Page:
BIBLIOGRAPHY The Koran Interpreted. trans, Arthur John Arberry. 1st Touchstone edition. New York: Simon and Shuster, 1955. Armstrong, Karen. A History of God: The 4, 000 Year Old Quest of Judaism, Christianity and Islam. United States: Alfred A. Knopf, 1993. Aslan, Reza. No God, but God: The Origins, Evolution and Future of Islam. New York: Random House Trade Paperbacks, 2006. Bloom, Johnathan and Blair Sheila, Islam: A Thousand Years of Power and Faith. United States: Yale University Press: 2002. Chittick, William C. Sufism: A Short Introduction. England: Oneworld Publications 2001. Chittick, William C. The Sufi Path of Knowledge: Ibn al Arabi’s Metaphysics of Imagination. New York: State University of New York Press, 1989. Chittick, William C. The Sufi Path of Love: The Spiritual Teachings of Rumi, New York: State University of New York Press, 1983. Chittick, William C. and Murata, Sachiko. The Vision of Islam. New York: Paragon House, 1994. Esposito, John L. Introduction to Voices of Resurgent Islam, ed. By John L. Esposito. United States: Oxford University Press, 1983.. Ernst, Carl. The Shambhala Guide to Sufism. United States: Shambhala, 1997. Hodgson, Marshal G. S.. The Venture of Islam, Volume 1: The Classical Age of Islam. Chicago: Chicago University Press, 1974. Hourani, Albert. A History of the Arab Peoples. New York: Warner Books, 1992. Izutsu, Toshihiko. God and Man in the Qur’an: Semantics of the Qu’ranic Weltanschauung. Malaysia: Islamic Book Trust, 2002. Muhaiyaddeen, M.R. Bawa. Islam and World Peace: Explanations of a Sufi, “foreword by Annemarie Shimmel.” Pennsylvania: THE FELLLOWSHIP PRESS, 1987. Sells, Michel. Approaching The Qur’an: The Early Revelations. United States: White Cloud Press, 1999. Rahman, Fazlur. Islam, Second Edition. Chicago: University of Chicago Press: 1979.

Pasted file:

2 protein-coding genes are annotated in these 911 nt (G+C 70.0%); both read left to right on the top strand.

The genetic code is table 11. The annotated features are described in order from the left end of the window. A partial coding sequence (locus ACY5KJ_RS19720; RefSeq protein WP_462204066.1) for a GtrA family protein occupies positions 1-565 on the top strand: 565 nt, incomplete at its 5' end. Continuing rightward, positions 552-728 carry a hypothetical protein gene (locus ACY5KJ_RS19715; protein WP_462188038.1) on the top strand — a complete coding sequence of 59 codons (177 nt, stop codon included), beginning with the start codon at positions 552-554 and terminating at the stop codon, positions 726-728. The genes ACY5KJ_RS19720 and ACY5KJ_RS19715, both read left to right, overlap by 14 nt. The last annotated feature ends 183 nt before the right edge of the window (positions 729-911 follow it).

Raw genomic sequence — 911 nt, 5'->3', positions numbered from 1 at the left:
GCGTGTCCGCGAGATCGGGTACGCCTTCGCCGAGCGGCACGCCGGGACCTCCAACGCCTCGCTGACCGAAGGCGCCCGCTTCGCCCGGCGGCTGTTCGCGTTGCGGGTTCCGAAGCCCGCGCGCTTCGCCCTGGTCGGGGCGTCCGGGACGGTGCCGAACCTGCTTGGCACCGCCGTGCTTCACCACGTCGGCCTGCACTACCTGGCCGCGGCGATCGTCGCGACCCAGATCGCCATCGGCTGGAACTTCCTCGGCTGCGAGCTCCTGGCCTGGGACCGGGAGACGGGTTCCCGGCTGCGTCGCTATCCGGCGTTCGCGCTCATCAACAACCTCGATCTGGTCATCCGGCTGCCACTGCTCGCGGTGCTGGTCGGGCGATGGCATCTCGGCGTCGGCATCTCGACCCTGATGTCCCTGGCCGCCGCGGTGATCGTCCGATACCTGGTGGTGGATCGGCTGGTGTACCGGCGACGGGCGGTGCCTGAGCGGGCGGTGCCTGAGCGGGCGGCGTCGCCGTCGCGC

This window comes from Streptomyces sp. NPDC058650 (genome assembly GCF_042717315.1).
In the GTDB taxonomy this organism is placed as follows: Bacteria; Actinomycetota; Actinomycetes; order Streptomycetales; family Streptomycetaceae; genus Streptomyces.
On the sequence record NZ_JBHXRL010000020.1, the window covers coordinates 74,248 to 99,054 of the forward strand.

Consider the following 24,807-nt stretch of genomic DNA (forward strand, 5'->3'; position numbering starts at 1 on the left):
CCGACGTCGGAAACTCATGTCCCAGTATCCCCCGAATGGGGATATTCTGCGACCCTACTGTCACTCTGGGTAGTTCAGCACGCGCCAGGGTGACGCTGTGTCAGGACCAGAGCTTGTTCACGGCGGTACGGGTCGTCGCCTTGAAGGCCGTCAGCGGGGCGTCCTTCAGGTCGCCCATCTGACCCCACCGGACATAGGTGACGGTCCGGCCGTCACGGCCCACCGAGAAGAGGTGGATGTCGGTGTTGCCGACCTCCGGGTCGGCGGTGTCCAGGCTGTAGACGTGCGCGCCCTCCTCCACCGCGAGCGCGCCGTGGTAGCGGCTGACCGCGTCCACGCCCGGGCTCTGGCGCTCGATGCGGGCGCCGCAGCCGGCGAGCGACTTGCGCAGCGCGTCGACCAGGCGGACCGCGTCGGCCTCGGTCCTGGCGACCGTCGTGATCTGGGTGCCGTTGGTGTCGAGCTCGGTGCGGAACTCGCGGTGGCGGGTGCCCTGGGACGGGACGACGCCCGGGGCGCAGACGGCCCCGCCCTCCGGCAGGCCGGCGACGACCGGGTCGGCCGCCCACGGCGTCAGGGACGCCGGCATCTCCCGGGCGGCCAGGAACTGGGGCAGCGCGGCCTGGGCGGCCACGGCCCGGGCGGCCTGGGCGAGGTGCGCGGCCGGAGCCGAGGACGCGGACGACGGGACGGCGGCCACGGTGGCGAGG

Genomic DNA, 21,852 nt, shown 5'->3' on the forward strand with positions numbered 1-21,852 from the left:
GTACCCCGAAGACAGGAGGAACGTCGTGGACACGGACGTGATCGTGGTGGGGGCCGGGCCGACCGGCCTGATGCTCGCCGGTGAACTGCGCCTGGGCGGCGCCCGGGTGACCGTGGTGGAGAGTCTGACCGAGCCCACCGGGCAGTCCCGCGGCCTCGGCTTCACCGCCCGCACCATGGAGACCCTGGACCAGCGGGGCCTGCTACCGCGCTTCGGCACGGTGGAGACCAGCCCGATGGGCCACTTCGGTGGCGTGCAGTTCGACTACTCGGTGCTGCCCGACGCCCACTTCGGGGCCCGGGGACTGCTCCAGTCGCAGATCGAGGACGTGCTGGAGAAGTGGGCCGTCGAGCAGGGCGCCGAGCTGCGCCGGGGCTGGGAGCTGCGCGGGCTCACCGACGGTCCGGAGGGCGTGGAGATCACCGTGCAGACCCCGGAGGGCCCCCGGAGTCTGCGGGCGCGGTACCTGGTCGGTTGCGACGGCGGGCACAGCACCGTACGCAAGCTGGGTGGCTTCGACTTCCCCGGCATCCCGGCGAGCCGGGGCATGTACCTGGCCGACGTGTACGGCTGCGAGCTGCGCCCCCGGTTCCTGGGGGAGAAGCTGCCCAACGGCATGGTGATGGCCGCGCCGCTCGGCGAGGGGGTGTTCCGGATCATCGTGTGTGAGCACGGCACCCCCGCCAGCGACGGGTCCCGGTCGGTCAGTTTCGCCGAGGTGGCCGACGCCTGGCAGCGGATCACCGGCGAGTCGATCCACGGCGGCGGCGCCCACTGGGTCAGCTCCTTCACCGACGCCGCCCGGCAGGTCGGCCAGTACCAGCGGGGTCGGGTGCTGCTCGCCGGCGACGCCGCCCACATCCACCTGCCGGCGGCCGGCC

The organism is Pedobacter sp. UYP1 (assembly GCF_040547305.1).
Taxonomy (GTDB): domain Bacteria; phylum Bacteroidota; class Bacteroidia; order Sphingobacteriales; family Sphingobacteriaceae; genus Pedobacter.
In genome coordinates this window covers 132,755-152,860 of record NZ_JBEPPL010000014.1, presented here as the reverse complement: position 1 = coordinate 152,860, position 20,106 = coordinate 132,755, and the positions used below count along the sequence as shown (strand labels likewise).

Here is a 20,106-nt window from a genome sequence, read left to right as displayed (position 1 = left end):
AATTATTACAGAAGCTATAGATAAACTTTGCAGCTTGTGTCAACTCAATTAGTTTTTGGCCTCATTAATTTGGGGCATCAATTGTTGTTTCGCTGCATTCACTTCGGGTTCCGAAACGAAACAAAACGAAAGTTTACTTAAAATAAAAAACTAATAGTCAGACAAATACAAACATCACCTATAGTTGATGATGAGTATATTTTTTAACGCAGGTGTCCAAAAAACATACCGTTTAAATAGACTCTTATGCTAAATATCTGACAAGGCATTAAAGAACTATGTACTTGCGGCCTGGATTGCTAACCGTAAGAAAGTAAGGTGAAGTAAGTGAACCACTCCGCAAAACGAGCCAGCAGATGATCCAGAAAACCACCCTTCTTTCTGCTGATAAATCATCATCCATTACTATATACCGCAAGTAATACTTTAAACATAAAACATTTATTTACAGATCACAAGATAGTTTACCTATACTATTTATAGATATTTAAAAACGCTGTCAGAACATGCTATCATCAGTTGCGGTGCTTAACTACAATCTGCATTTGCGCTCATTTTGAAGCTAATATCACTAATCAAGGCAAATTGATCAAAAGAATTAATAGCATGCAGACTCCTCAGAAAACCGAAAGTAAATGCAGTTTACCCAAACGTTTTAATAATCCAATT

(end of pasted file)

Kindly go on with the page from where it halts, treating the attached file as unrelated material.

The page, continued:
Rahman, Fazlur. Major Themes of The Qur’an. Chicago: Bibliotheca Islamica, 1980. The Rumi Collection, ed. Kabir Helminski. United States: Shambala, 1998.


Sign up to vote on this title
UsefulNot useful